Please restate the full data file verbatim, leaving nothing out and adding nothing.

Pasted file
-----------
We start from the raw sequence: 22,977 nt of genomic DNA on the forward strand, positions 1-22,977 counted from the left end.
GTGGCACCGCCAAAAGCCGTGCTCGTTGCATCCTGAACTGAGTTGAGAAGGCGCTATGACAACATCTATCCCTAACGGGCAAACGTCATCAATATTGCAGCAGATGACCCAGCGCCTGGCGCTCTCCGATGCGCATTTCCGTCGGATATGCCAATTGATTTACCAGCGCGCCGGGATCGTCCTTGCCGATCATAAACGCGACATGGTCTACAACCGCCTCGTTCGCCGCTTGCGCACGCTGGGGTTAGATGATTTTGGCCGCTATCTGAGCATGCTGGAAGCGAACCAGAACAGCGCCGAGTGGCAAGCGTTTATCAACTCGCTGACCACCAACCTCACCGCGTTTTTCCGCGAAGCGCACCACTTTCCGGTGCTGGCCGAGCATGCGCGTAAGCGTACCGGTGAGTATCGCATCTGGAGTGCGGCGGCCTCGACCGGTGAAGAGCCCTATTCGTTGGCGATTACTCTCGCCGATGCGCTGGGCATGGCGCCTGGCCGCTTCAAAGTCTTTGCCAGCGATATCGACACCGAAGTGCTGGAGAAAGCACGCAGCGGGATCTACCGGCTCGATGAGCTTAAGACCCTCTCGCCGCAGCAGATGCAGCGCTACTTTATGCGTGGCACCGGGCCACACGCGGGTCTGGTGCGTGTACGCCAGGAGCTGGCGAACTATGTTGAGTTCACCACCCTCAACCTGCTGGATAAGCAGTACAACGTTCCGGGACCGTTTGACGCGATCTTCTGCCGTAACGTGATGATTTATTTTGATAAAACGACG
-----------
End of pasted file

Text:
We start from the raw sequence: 22,977 nt of genomic DNA on the forward strand, positions 1-22,977 counted from the left end.
GTGGCACCGCCAAAAGCCGTGCTCGTTGCATCCTGAACTGAGTTGAGAAGGCGCTATGACAACATCTATCCCTAACGGGCAAACGTCATCAATATTGCAGCAGATGACCCAGCGCCTGGCGCTCTCCGATGCGCATTTCCGTCGGATATGCCAATTGATTTACCAGCGCGCCGGGATCGTCCTTGCCGATCATAAACGCGACATGGTCTACAACCGCCTCGTTCGCCGCTTGCGCACGCTGGGGTTAGATGATTTTGGCCGCTATCTGAGCATGCTGGAAGCGAACCAGAACAGCGCCGAGTGGCAAGCGTTTATCAACTCGCTGACCACCAACCTCACCGCGTTTTTCCGCGAAGCGCACCACTTTCCGGTGCTGGCCGAGCATGCGCGTAAGCGTACCGGTGAGTATCGCATCTGGAGTGCGGCGGCCTCGACCGGTGAAGAGCCCTATTCGTTGGCGATTACTCTCGCCGATGCGCTGGGCATGGCGCCTGGCCGCTTCAAAGTCTTTGCCAGCGATATCGACACCGAAGTGCTGGAGAAAGCACGCAGCGGGATCTACCGGCTCGATGAGCTTAAGACCCTCTCGCCGCAGCAGATGCAGCGCTACTTTATGCGTGGCACCGGGCCACACGCGGGTCTGGTGCGTGTACGCCAGGAGCTGGCGAACTATGTTGAGTTCACCACCCTCAACCTGCTGGATAAGCAGTACAACGTTCCGGGACCGTTTGACGCGATCTTCTGCCGTAACGTGATGATTTATTTTGATAAAACGACG